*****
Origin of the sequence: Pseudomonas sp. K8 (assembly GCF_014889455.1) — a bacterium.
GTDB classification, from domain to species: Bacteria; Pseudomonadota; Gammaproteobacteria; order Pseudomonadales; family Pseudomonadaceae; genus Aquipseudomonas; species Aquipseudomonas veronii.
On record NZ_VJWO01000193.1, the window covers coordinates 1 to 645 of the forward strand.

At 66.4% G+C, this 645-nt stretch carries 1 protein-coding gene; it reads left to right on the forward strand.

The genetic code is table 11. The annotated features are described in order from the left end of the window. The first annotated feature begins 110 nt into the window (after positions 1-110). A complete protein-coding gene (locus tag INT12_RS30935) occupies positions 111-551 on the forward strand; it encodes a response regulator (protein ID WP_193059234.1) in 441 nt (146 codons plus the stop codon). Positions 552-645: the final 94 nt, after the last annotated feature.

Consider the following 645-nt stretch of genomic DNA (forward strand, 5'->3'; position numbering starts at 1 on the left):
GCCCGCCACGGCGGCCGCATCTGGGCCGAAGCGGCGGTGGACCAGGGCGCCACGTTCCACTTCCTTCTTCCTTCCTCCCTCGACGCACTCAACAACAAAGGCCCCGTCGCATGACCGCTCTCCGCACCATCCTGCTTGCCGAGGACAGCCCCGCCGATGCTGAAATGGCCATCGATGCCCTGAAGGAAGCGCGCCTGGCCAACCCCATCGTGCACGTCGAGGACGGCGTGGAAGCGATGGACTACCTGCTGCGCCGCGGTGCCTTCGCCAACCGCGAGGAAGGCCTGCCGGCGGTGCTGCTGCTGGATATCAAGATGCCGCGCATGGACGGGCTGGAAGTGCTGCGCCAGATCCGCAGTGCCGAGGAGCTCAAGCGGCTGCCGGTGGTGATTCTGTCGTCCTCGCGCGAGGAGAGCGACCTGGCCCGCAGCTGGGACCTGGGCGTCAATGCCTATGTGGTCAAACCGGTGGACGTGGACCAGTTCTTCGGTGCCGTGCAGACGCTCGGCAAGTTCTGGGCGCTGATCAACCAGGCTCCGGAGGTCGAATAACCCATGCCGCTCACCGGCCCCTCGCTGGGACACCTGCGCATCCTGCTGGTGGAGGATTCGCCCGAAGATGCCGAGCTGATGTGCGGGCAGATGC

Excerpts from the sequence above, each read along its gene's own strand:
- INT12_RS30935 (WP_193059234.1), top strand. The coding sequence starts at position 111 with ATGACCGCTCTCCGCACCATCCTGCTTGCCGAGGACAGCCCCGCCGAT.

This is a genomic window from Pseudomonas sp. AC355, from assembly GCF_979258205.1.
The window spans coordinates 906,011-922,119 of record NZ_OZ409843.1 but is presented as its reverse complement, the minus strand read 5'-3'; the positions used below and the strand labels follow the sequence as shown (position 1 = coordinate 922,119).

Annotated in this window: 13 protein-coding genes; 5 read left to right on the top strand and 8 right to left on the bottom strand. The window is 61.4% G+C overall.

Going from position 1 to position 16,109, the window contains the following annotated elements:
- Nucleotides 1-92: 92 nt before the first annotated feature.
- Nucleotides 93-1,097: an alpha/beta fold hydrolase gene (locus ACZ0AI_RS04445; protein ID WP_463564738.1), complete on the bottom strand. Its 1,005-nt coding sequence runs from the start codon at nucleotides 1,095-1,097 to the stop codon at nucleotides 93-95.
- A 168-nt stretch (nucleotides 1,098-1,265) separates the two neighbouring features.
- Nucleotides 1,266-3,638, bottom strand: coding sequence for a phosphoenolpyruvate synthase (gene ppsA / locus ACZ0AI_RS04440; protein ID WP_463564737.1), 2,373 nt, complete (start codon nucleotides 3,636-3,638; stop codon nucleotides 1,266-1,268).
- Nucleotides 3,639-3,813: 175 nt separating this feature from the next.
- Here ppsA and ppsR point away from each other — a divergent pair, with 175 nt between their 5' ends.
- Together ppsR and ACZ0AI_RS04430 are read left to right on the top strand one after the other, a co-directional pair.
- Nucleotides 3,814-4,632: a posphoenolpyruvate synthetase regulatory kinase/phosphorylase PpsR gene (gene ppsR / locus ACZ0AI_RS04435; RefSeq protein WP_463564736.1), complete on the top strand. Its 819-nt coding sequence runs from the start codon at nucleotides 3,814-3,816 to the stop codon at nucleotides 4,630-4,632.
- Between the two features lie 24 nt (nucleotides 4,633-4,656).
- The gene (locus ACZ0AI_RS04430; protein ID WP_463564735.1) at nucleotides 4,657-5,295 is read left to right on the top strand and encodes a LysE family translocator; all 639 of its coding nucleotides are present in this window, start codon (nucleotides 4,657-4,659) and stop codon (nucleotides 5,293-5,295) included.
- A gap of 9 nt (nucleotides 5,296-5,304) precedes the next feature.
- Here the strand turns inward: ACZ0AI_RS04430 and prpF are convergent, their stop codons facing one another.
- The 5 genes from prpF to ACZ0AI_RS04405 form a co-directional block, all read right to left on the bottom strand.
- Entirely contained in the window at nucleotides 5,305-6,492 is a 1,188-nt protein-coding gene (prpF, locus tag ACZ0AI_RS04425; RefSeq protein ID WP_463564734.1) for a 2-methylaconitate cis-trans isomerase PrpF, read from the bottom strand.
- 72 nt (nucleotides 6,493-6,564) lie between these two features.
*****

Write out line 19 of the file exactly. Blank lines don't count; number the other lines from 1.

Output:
- Here ppsA and ppsR point away from each other — a divergent pair, with 175 nt between their 5' ends.